Armor: June 23, 2004

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: The Army is converting its current Brigade Combat Teams (BCTs) to the new Units of Action (UA). Here is a comparison of the combat power of the Brigade Combat Team (BCT) used during the 2003 Iraq campaign, to the Heavy UA. The UA is still evolving and can be expected to change further as the 3rd Infantry Division rotates its units through the National Training Center and its forthcoming deployment back to Iraq.

At first glance, the UAs appear slightly more robust. The table below shows the number of major combat vehicles in each unit:

Equipment BCT
(2Tank/1MECH)
UA Brigade Change
M1A1/A2 88 58 -30
M2A2/A3 44 58 +14
M3A2 0 36 +36
M1064 14 14 --
M109A6 18 16 -2
Total 164 182 +18

The BCT of two Tank battalions and one Mech infantry battalion, can, alternatively,  contain two Mech infantry battalions and one  Tank battalion.

Using TacOps wargame to compute combat power for these major systems; the BCT scores 17710 to the UAs score of 17282. The difference is a mere two percent.

What are the ramifications of this change in organization?

On the positive side, it finally forms Combined Arms Battalions (CAB) with two armor and two mechanized infantry companies (an innovation long practiced in Armored Cavalry Squadrons) together with an assigned engineer company. 

It has a robust reconnaissance capability, unfortunately without tanks, but does add UAV and NBC (nuclear, biological, chemical) reconnaissance units. The UA has eight to 12 UAVs: 4 in the artillery battalion, 4 in the Recon Squadron, and perhaps 4 in the MI (Military Intelligence) Company. 

On the down side, with only two CABs, commanders will have difficulty constituting a reserve. Enhanced information flow and a common operating picture may provide a more nimble organization and allow information to be the reserve much like artillerys ammunition is its reserve. The recon squadron can be used as a reserve, if needed.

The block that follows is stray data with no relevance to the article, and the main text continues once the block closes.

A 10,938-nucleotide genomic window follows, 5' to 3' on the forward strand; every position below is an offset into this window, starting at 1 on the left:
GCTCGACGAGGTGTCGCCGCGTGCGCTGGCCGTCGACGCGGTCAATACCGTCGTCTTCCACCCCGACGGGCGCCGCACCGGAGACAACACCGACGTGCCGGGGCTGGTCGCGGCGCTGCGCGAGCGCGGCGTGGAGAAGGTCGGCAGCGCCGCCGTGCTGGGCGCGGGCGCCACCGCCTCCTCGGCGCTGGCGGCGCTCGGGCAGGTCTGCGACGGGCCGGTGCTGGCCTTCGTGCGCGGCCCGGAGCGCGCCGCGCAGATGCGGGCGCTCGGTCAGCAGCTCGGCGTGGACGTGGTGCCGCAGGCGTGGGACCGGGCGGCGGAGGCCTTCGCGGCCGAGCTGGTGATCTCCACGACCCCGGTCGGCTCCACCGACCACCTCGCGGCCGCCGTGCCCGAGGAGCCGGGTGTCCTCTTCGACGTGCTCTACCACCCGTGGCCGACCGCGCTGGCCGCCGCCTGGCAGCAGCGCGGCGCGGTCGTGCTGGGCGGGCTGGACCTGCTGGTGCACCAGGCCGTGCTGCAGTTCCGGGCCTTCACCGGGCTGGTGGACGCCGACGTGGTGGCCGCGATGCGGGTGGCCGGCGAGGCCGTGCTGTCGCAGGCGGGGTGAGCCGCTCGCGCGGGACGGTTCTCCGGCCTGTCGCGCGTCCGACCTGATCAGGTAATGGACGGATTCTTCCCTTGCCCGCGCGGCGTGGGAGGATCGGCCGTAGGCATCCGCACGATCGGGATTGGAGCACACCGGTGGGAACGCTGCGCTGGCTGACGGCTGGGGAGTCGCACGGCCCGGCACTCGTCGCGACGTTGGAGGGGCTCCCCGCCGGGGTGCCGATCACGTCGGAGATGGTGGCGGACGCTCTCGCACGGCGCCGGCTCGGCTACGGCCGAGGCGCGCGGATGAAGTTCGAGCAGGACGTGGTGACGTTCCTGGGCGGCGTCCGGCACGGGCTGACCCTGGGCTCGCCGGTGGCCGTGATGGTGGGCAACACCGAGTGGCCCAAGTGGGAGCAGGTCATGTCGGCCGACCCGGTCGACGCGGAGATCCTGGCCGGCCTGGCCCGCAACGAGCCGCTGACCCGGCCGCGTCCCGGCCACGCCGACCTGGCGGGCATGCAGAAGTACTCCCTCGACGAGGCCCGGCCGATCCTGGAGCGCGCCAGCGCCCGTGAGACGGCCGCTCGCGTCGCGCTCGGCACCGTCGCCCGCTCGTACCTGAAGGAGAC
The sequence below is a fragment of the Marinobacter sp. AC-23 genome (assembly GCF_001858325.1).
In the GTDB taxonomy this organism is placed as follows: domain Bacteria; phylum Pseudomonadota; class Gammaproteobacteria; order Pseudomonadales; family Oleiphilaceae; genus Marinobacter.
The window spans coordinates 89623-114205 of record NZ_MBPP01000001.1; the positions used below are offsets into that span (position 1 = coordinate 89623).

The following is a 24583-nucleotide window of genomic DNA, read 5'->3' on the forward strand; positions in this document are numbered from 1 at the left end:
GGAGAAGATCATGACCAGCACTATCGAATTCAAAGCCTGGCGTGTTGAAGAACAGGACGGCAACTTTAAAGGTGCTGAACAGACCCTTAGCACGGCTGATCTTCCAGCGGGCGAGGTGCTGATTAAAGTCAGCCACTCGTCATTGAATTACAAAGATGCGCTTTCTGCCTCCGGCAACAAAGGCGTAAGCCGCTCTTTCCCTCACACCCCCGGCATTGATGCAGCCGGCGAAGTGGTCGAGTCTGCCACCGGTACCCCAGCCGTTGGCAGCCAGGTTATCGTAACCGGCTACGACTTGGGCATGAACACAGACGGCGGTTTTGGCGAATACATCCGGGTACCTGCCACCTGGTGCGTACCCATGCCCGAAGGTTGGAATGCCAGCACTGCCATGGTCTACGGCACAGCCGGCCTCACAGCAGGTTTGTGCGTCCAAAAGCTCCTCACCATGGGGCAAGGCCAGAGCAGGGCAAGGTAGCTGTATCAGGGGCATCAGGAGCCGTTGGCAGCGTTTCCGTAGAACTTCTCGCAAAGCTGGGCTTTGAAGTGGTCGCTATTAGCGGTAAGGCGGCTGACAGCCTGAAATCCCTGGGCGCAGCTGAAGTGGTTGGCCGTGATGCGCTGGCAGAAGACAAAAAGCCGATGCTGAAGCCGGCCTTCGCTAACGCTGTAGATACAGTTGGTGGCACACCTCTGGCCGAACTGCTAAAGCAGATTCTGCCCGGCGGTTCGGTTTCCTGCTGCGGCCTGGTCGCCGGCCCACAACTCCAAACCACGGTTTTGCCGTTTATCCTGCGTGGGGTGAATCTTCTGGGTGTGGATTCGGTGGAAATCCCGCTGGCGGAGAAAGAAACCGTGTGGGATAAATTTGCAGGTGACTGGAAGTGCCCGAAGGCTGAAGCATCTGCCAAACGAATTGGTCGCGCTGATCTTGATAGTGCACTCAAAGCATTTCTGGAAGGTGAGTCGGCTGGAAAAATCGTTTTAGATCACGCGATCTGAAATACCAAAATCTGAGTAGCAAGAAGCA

Two assigned artillery batteries prevent each battalion from having a dedicated battery, and there are no long-range fires to support the recon squadron or provide counter-fire support. The commander cannot weight the main effort. The recon squadron will be heavily dependent upon its 6 120mm mortars.

The UA appears to lack air defense and aviation support.

The recon squadron may be handicapped in complex terrain without engineer support.

With four UAs instead of three BCTs, the Division has more combat units as shown below. This provides the division the ability to cover more ground, increases reconnaissance capability, and more flexibility, at a cost of slightly less artillery. 

Company/Battery Troop OIF Division UA Division Change
Maneuver Companies 27 32 +5
Cavalry Troops 3 9 +6
Field Artillery Batteries 9 8 -1
Total 39 49 +10

 

It is difficult to game out these organizations. Part of this is because in a wargame, the player has perfect knowledge and situational awareness of what his units are doing and what they face, thereby actually simulating the modern digital environment, has a shorter decision cycle, and partly because in simulations it is still mostly a force on force battle. On the negative side, since the player controls every unit, he is more pressed than an actual commander who has subordinates and a staff to assist in decision making, but the ability to pause and save the game allows him time to think about what to do in a given situation.

My study with TacOps and other simulations indicates the UA needs an MLRS Battery for long range and counter-battery fires, plus an additional cannon battery and an engineer company for the reconnaissance squadron.

It will be interesting to see what results from NTC rotations will show. Will they be highly effective or will my informal evaluation be more on the mark? And, how will these brigades fare in the Stability and Support Operations now on going in Iraq? -- Michael K. Robel

 


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